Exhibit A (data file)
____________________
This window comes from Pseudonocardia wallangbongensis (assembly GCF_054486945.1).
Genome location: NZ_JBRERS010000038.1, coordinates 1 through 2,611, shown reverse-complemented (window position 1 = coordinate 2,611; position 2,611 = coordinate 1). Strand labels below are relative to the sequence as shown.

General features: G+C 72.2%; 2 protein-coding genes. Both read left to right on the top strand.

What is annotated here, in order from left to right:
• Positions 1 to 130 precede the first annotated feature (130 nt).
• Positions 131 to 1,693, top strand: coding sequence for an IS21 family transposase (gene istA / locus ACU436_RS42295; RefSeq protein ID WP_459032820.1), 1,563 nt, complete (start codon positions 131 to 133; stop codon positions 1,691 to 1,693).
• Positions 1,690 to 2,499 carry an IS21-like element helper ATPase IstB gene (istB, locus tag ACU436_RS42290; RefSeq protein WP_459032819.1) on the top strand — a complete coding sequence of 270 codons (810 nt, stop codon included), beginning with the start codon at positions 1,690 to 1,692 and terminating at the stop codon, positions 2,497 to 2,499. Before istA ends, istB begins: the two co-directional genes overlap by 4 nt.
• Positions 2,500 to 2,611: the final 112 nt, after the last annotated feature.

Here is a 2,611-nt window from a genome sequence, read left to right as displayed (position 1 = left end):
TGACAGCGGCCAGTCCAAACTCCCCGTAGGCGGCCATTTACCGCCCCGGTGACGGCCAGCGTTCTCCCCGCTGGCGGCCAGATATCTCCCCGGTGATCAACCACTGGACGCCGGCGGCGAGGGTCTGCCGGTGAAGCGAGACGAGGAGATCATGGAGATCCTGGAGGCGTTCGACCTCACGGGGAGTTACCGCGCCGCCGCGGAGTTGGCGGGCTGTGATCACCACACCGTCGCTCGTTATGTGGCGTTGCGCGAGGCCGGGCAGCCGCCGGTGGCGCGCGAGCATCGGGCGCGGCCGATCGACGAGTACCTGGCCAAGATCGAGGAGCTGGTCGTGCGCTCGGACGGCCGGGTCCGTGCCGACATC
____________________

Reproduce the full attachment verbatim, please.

This window comes from Pseudonocardia wallangbongensis (assembly GCF_054486945.1).
Genome location: NZ_JBRERS010000038.1, coordinates 1 through 2,611, shown reverse-complemented (window position 1 = coordinate 2,611; position 2,611 = coordinate 1). Strand labels below are relative to the sequence as shown.

General features: G+C 72.2%; 2 protein-coding genes. Both read left to right on the top strand.

What is annotated here, in order from left to right:
• Positions 1 to 130 precede the first annotated feature (130 nt).
• Positions 131 to 1,693, top strand: coding sequence for an IS21 family transposase (gene istA / locus ACU436_RS42295; RefSeq protein ID WP_459032820.1), 1,563 nt, complete (start codon positions 131 to 133; stop codon positions 1,691 to 1,693).
• Positions 1,690 to 2,499 carry an IS21-like element helper ATPase IstB gene (istB, locus tag ACU436_RS42290; RefSeq protein WP_459032819.1) on the top strand — a complete coding sequence of 270 codons (810 nt, stop codon included), beginning with the start codon at positions 1,690 to 1,692 and terminating at the stop codon, positions 2,497 to 2,499. Before istA ends, istB begins: the two co-directional genes overlap by 4 nt.
• Positions 2,500 to 2,611: the final 112 nt, after the last annotated feature.

Here is a 2,611-nt window from a genome sequence, read left to right as displayed (position 1 = left end):
TGACAGCGGCCAGTCCAAACTCCCCGTAGGCGGCCATTTACCGCCCCGGTGACGGCCAGCGTTCTCCCCGCTGGCGGCCAGATATCTCCCCGGTGATCAACCACTGGACGCCGGCGGCGAGGGTCTGCCGGTGAAGCGAGACGAGGAGATCATGGAGATCCTGGAGGCGTTCGACCTCACGGGGAGTTACCGCGCCGCCGCGGAGTTGGCGGGCTGTGATCACCACACCGTCGCTCGTTATGTGGCGTTGCGCGAGGCCGGGCAGCCGCCGGTGGCGCGCGAGCATCGGGCGCGGCCGATCGACGAGTACCTGGCCAAGATCGAGGAGCTGGTCGTGCGCTCGGACGGCCGGGTCCGTGCCGACATC